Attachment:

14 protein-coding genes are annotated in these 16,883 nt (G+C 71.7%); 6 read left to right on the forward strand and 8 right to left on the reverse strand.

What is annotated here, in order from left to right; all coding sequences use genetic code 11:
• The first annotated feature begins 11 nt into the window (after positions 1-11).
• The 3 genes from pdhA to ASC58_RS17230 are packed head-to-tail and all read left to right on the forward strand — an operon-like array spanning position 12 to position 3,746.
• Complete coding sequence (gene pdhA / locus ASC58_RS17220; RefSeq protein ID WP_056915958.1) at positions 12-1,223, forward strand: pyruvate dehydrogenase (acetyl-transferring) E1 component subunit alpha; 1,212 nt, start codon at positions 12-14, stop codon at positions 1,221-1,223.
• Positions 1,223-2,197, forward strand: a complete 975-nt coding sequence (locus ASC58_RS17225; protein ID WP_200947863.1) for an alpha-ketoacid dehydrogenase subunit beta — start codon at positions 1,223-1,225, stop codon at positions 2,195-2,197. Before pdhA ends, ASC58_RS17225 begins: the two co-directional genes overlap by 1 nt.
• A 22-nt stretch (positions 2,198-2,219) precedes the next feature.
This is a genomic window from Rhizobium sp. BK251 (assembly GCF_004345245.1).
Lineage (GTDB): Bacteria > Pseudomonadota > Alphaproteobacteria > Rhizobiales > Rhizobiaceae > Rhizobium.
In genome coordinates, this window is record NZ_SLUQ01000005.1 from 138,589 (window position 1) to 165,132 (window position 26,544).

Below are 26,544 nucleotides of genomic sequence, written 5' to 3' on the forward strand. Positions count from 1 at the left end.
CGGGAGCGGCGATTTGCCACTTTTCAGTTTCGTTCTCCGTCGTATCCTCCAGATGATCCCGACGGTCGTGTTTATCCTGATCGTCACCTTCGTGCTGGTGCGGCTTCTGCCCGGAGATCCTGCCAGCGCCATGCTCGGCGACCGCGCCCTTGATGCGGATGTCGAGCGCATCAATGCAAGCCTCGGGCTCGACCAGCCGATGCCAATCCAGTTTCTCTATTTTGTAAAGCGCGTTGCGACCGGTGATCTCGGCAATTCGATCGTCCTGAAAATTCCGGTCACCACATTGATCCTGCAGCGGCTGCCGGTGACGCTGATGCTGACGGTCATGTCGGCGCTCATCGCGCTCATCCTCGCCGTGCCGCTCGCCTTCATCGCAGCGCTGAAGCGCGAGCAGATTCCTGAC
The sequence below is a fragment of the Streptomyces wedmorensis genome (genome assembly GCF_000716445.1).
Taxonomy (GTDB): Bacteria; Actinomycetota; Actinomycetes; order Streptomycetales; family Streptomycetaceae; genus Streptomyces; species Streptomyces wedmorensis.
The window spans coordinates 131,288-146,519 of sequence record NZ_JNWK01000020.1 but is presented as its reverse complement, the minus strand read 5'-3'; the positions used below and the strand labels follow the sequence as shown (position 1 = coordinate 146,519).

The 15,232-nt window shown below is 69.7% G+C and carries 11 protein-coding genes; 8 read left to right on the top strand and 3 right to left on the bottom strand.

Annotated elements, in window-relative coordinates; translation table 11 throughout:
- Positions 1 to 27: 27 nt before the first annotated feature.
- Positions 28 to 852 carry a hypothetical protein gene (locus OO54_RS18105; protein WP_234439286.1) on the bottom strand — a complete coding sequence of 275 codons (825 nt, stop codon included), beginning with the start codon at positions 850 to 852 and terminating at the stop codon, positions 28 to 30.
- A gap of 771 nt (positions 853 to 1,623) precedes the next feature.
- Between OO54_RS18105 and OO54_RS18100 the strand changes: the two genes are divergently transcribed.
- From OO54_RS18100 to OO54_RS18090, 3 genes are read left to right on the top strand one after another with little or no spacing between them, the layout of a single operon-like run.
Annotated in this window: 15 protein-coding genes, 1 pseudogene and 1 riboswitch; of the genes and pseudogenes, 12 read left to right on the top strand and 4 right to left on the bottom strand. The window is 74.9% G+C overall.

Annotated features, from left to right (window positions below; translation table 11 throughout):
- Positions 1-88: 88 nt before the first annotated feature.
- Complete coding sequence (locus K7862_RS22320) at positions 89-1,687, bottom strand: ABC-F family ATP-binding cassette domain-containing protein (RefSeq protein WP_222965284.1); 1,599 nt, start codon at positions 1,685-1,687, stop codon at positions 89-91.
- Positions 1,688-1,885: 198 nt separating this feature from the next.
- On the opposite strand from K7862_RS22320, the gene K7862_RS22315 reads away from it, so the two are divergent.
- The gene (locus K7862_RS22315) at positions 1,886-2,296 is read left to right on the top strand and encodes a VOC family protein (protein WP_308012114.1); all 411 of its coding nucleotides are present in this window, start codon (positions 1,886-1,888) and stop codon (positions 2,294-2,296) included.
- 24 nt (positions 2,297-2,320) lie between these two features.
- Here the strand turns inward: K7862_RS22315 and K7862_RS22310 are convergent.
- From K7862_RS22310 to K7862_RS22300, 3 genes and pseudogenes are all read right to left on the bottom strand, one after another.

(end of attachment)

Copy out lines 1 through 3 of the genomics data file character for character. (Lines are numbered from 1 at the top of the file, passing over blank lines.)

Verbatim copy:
14 protein-coding genes are annotated in these 16,883 nt (G+C 71.7%); 6 read left to right on the forward strand and 8 right to left on the reverse strand.

What is annotated here, in order from left to right; all coding sequences use genetic code 11:
• The first annotated feature begins 11 nt into the window (after positions 1-11).